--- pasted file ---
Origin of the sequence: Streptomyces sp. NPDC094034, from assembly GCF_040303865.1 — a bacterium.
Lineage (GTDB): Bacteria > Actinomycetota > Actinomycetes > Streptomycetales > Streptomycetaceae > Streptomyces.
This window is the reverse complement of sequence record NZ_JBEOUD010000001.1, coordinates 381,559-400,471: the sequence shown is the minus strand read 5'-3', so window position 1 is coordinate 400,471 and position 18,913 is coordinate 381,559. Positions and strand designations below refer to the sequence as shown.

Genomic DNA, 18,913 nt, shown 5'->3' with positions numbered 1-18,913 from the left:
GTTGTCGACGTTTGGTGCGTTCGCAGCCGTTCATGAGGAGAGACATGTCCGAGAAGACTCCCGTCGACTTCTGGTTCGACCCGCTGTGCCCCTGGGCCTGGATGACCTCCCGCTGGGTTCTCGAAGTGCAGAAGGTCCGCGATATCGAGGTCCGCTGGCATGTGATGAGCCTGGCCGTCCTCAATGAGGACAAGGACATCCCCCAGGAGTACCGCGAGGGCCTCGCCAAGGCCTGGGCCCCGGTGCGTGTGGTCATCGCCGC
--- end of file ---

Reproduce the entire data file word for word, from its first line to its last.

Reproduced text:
Origin of the sequence: Streptomyces sp. NPDC094034, from assembly GCF_040303865.1 — a bacterium.
Lineage (GTDB): Bacteria > Actinomycetota > Actinomycetes > Streptomycetales > Streptomycetaceae > Streptomyces.
This window is the reverse complement of sequence record NZ_JBEOUD010000001.1, coordinates 381,559-400,471: the sequence shown is the minus strand read 5'-3', so window position 1 is coordinate 400,471 and position 18,913 is coordinate 381,559. Positions and strand designations below refer to the sequence as shown.

Genomic DNA, 18,913 nt, shown 5'->3' with positions numbered 1-18,913 from the left:
GTTGTCGACGTTTGGTGCGTTCGCAGCCGTTCATGAGGAGAGACATGTCCGAGAAGACTCCCGTCGACTTCTGGTTCGACCCGCTGTGCCCCTGGGCCTGGATGACCTCCCGCTGGGTTCTCGAAGTGCAGAAGGTCCGCGATATCGAGGTCCGCTGGCATGTGATGAGCCTGGCCGTCCTCAATGAGGACAAGGACATCCCCCAGGAGTACCGCGAGGGCCTCGCCAAGGCCTGGGCCCCGGTGCGTGTGGTCATCGCCGC